The Surprising Way to Encourage Disengagement

Within three years, Mike had gone from an excited, creative new hire full of passion, energy and ideas, to a guy with one foot out the door with disengagement like carbon monoxide: invisible and impossible to smell. Here is his story.

My first year, my ideas and alternative views were “refreshing.” I was quickly viewed as a rising star and invited to the right meetings. I was pleased to be rewarded with the coveted “exceeds expectations” rating. I was constantly looking for ways to improve our processes and make the company better. The next year, I guess I got a little too comfortable with sharing my opinions. In hindsight, I could have positioned them better, but I was saying what needed to be said. And every time I left a meeting the level above (except my boss) would thank me for speaking the truth. I just cared so much about our cause and was attached to our vision.

I received a “developing rating” that year.  That’s when I knew I was going to have to leave, but I wanted it to be on my own terms. I decided the only way to survive was to just stop caring. And that’s what I did. I buried my passion and I went along, even if I knew a better approach. And that year, I was once again given the rating of “exceeds expectations.” I “exceeded expectations” by caring less, offering less, and doing less.”

Mike’s boss made a point to chime in on the appraisal with a comment: “It’s nice to have you back.”

Mike is convinced his secret was subtle, but I doubt it. I imagine other box 9 candidates with great ideas vicariously got the “settle down” message and stiffled their enthusiasm as they polished their resumes.

It’s easy to think of engagement as everyone singing along with a merry smile.

Dig deeper. Your most engaged players may be the naysayers. They may need some polish, but be careful not to rub off their passion and value in the process.

An Easy Way to Discuss Dysfunctional Behavior at Work

Whether your team is just starting up, or has the battle scars of a team fighting for results, they need to find a way to talk about the behaviors getting in their way. Great leaders look for ways to make this conversation easier.

Dysfunctional behavior can be hard to talk about because it feels so personal.  Many times people wait to have important difficult conversations until the issue has escalated. It’s harder then.

A Functional Conversation on Dysfunction

“Human behavior flows from three main sources: desire, emotion, and knowledge.” Plato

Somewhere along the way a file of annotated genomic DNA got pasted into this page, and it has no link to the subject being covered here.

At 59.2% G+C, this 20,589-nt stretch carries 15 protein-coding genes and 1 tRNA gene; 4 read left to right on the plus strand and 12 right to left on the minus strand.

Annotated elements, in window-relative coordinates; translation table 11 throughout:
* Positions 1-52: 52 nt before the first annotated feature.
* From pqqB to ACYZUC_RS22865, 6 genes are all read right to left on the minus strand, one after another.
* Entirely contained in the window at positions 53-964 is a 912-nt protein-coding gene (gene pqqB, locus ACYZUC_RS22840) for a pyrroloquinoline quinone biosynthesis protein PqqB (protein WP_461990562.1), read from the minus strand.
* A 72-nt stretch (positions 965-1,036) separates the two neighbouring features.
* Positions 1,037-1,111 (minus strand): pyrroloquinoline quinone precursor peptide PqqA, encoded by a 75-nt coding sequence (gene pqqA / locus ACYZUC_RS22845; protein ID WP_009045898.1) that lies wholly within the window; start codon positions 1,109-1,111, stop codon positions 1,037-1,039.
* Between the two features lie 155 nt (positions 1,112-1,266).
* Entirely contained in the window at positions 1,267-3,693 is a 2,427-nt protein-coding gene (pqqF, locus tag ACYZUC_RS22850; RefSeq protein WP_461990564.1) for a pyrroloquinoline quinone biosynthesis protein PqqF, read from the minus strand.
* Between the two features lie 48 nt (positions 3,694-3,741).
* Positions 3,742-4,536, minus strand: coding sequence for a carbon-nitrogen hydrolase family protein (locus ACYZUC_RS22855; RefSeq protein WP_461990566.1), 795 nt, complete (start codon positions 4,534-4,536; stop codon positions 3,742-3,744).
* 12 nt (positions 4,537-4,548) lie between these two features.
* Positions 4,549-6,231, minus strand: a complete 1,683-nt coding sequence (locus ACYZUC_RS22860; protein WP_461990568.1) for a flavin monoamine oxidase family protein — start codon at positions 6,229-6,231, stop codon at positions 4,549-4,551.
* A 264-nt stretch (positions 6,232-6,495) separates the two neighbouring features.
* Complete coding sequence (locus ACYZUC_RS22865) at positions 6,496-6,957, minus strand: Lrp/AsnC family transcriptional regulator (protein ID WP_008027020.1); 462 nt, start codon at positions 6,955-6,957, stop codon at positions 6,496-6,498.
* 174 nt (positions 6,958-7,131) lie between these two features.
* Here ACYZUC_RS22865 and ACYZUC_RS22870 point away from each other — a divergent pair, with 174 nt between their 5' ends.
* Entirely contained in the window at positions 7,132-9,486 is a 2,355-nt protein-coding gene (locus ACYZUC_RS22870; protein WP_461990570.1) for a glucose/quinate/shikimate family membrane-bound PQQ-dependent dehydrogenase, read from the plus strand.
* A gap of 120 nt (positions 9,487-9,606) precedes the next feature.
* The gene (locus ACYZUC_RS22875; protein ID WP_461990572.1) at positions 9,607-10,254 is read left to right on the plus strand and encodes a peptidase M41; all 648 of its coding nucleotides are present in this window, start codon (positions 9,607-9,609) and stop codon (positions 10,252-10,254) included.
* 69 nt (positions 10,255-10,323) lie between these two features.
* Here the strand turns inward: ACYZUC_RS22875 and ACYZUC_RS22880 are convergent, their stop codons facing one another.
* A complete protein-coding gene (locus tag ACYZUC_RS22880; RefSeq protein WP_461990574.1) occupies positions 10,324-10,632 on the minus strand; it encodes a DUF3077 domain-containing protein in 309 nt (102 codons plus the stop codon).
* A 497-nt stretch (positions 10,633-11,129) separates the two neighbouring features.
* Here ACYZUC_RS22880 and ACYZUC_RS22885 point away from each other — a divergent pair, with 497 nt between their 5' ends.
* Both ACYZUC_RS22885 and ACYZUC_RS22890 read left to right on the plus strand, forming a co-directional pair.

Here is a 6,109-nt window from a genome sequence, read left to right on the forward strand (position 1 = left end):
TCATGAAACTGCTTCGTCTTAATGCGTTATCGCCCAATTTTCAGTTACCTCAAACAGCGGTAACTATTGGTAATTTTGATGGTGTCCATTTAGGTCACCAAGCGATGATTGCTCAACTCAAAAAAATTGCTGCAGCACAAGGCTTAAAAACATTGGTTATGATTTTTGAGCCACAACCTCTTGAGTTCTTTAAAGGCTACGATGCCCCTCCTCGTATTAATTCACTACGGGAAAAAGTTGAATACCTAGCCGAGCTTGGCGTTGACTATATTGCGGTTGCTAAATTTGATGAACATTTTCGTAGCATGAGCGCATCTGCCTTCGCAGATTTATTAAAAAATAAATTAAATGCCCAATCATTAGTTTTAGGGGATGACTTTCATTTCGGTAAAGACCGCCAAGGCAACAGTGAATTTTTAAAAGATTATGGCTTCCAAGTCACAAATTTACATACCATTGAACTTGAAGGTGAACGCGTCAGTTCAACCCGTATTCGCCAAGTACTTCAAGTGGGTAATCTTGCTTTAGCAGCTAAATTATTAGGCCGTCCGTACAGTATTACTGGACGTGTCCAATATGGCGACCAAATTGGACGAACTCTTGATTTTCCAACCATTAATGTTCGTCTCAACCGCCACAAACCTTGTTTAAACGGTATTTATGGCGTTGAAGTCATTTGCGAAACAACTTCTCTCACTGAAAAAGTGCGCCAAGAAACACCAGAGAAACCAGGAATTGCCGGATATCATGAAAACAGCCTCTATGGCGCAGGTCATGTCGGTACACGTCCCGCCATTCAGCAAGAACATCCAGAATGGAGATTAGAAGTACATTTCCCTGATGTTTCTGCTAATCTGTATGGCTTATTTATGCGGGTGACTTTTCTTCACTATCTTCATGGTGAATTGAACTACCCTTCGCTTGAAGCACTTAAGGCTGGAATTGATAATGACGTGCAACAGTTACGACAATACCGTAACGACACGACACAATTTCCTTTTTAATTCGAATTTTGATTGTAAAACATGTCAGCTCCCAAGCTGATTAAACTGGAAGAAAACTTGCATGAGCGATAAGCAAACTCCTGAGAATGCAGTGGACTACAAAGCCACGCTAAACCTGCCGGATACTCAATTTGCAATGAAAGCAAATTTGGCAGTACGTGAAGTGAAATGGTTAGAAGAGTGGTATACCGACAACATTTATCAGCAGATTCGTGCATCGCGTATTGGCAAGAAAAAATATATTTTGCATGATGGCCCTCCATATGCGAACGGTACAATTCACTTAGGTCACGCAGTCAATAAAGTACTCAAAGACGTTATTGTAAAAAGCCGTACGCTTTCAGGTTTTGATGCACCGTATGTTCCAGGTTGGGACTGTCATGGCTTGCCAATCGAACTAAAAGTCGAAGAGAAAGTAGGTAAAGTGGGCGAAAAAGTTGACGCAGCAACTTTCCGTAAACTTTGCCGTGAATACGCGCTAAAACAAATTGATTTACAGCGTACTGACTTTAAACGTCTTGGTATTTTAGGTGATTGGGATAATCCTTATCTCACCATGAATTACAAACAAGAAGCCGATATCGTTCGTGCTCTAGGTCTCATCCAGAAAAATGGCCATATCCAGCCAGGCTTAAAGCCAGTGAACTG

I like to use this exercise early in a team’s formation to get folks talking about common experiences and appropriate remedies as early in the game as possible. This conversation also provides a safer feeling infrastructure to surface important dynamics a mature team needs to share without direct confrontation.

Step 1:

Give every team member 6-7 Post-it notes. Ask them to identify the behaviors that (in their experience) most get in the way of results or team progress. It’s important to tee-up that this is based on a lifetime of experience, not just this team. Then ask them to write one behavior on each Post-it.

Step 2:

As team members are ready, have them bring their Post-it notes to a wall or white board and begin to self-organize them into clusters. Enjoy the banter as the clusters form.

Step 3:

Circle the biggest dysfunctions.

My experience shows they will read something like this (I’d love for you to share your findings):

  1. Arrogance (by a landslide)
  2. Unmotivated (and/or lazy)
  3. Self-serving motives and actions
  4. Lack of communication
  5. Disrespect
  6. Stubborness
  7. Drama
  8. Anger-bullying
  9. Passive-Aggressive

Step 4:

Take the top few categories and invite the team to share what they would do when encountered with such scenarios. Encourage them to share stories of best practices they’ve used in the past.

Step 5:

Develop a set of standards or team norms for how such issues would be addressed if they were to occur on this team. Encourage the sharing of stories from best experiences and overcoming dysfunctional behavior.

It’s very important for teams to talk about their own dysfunction. But early in the game, it may be easier to talk about standards and stories to establish a framework for the future.